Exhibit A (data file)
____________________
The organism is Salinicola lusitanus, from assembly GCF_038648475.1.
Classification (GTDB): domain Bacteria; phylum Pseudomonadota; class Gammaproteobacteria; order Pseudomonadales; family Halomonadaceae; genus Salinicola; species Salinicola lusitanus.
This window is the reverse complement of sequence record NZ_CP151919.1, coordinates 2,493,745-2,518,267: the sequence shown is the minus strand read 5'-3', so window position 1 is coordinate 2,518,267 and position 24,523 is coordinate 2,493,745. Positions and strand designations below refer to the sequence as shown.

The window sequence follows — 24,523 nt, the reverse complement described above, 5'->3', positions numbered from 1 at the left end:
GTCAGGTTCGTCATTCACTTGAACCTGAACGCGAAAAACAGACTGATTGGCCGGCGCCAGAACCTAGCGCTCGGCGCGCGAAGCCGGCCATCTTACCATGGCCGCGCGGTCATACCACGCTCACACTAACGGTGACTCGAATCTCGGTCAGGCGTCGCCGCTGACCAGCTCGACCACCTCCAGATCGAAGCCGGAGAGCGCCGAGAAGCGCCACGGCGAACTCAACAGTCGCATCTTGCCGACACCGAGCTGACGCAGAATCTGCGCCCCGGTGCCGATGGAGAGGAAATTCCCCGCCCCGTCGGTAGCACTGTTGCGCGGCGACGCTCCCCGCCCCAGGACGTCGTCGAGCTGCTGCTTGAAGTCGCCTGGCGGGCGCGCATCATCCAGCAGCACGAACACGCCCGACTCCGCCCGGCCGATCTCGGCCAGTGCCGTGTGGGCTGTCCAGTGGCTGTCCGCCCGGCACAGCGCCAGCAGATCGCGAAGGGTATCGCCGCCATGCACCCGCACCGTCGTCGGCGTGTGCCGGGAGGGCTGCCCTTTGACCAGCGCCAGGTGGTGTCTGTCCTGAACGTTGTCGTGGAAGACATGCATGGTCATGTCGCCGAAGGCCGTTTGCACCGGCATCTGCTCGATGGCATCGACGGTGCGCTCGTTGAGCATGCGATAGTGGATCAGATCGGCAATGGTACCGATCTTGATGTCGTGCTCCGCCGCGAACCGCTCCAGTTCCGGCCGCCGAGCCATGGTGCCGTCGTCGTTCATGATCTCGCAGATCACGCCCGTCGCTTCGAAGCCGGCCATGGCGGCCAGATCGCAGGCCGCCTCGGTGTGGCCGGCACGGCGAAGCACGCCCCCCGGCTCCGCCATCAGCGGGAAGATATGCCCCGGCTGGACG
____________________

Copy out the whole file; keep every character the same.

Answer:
The organism is Salinicola lusitanus, from assembly GCF_038648475.1.
Classification (GTDB): domain Bacteria; phylum Pseudomonadota; class Gammaproteobacteria; order Pseudomonadales; family Halomonadaceae; genus Salinicola; species Salinicola lusitanus.
This window is the reverse complement of sequence record NZ_CP151919.1, coordinates 2,493,745-2,518,267: the sequence shown is the minus strand read 5'-3', so window position 1 is coordinate 2,518,267 and position 24,523 is coordinate 2,493,745. Positions and strand designations below refer to the sequence as shown.

The window sequence follows — 24,523 nt, the reverse complement described above, 5'->3', positions numbered from 1 at the left end:
GTCAGGTTCGTCATTCACTTGAACCTGAACGCGAAAAACAGACTGATTGGCCGGCGCCAGAACCTAGCGCTCGGCGCGCGAAGCCGGCCATCTTACCATGGCCGCGCGGTCATACCACGCTCACACTAACGGTGACTCGAATCTCGGTCAGGCGTCGCCGCTGACCAGCTCGACCACCTCCAGATCGAAGCCGGAGAGCGCCGAGAAGCGCCACGGCGAACTCAACAGTCGCATCTTGCCGACACCGAGCTGACGCAGAATCTGCGCCCCGGTGCCGATGGAGAGGAAATTCCCCGCCCCGTCGGTAGCACTGTTGCGCGGCGACGCTCCCCGCCCCAGGACGTCGTCGAGCTGCTGCTTGAAGTCGCCTGGCGGGCGCGCATCATCCAGCAGCACGAACACGCCCGACTCCGCCCGGCCGATCTCGGCCAGTGCCGTGTGGGCTGTCCAGTGGCTGTCCGCCCGGCACAGCGCCAGCAGATCGCGAAGGGTATCGCCGCCATGCACCCGCACCGTCGTCGGCGTGTGCCGGGAGGGCTGCCCTTTGACCAGCGCCAGGTGGTGTCTGTCCTGAACGTTGTCGTGGAAGACATGCATGGTCATGTCGCCGAAGGCCGTTTGCACCGGCATCTGCTCGATGGCATCGACGGTGCGCTCGTTGAGCATGCGATAGTGGATCAGATCGGCAATGGTACCGATCTTGATGTCGTGCTCCGCCGCGAACCGCTCCAGTTCCGGCCGCCGAGCCATGGTGCCGTCGTCGTTCATGATCTCGCAGATCACGCCCGTCGCTTCGAAGCCGGCCATGGCGGCCAGATCGCAGGCCGCCTCGGTGTGGCCGGCACGGCGAAGCACGCCCCCCGGCTCCGCCATCAGCGGGAAGATATGCCCCGGCTGGACG